13. The Toblerone Effect says:

    I really loved this episode! The riffs were sharp and hilarious, and the host segments were very good. Even segment 3, with the whole Tom Dooley-Tom Dewey thing, was funny in part to Servo and Mike’s frustration with Crow trying to make the song work.

    The short, while not in my Top 10 favorite, is enjoyable. I especially love the “wtf” moment, where as the narrator mentions how chickens shouldn’t have problems laying eggs, a female voice comes in saying, “That’s what you think, big boy!” Crow’s response of “That was..WIERD!” is so well said its hysterical.

    As for the movie, I think it’s a great example of how they had not lost their riffing strength, even after the torture that making MST:TM brought. The characters and the all-too-convienent plot points give M&tB plenty to work with. M Sipher already mentioned my fav line: “Her hair looks like something you’d pound meat with!” by Mike. I love Crow’s subsequent laugh, and then “huh?”, afterwards. The running cigarette gag with the cop on guard is also humorous; I’ve always loved the line “I gotta get a carton of these for my pregnant wife!” And if there was ever a weekend discussion thread for “Characters who were actually funny” in an MST movie, I’d give my vote to the old grocery store owner. His unexplained anger at everything is just great.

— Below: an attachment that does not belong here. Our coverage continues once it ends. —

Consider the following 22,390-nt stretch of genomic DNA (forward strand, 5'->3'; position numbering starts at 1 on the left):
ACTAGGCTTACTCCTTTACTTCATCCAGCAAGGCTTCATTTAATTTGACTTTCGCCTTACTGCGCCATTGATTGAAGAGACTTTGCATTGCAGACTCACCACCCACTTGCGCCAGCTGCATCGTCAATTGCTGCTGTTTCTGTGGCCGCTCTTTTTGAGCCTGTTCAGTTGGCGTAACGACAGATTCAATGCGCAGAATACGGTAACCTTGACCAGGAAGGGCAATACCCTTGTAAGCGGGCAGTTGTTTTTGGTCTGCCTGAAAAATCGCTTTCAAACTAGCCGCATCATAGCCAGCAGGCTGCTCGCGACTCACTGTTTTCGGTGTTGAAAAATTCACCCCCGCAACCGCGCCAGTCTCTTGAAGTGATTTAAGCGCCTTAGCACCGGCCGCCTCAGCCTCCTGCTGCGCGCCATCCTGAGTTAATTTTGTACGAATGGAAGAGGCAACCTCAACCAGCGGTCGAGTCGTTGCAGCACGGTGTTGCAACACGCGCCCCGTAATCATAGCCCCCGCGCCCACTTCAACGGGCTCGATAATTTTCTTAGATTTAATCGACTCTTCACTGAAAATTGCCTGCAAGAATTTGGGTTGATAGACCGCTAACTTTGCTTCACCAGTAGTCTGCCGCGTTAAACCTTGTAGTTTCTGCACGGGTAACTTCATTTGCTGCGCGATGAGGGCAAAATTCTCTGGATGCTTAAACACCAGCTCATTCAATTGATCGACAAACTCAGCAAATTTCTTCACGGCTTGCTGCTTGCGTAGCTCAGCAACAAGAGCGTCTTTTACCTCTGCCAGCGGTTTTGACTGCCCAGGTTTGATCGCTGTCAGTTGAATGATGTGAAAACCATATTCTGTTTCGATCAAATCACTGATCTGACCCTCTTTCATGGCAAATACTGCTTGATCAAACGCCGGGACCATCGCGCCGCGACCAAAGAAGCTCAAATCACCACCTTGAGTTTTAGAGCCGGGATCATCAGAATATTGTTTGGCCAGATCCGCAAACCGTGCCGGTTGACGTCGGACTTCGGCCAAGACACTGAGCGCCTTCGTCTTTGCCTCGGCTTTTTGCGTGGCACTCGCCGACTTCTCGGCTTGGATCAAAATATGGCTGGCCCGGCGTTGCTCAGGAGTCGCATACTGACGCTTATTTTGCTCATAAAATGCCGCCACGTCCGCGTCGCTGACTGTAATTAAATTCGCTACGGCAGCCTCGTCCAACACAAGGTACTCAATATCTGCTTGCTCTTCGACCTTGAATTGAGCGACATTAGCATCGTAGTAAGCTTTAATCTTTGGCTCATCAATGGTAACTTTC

Unlike some here, I don’t have a problem with the way Rondo Hatton was treated by the ‘Brains. After all, Hatton was under contract, probably being paid more than the average person in the country at the time. He was taking a negative and turned it into something that created a way to make a living. If Rondo was not pleased with the way Universal was casting him, all he had to do was retire from the film industry altogether, or even attempt to find another studio that would give him different roles.

    “Him and his friends were bobbing for anvilles!”


  14. Green Switch says:

    I thoroughly enjoyed all of Season 7. This episode is no exception.

    What’s interesting here was that I was kinda liked the movie. Although I dug the riffing, I found myself trying to pay close attention to everything that was happening with the movie and its characters.

    As so many people here have said, the high point is Mike doubling over with laughter at the cranky old man. I remember watching this section often because it was just so damn amusing.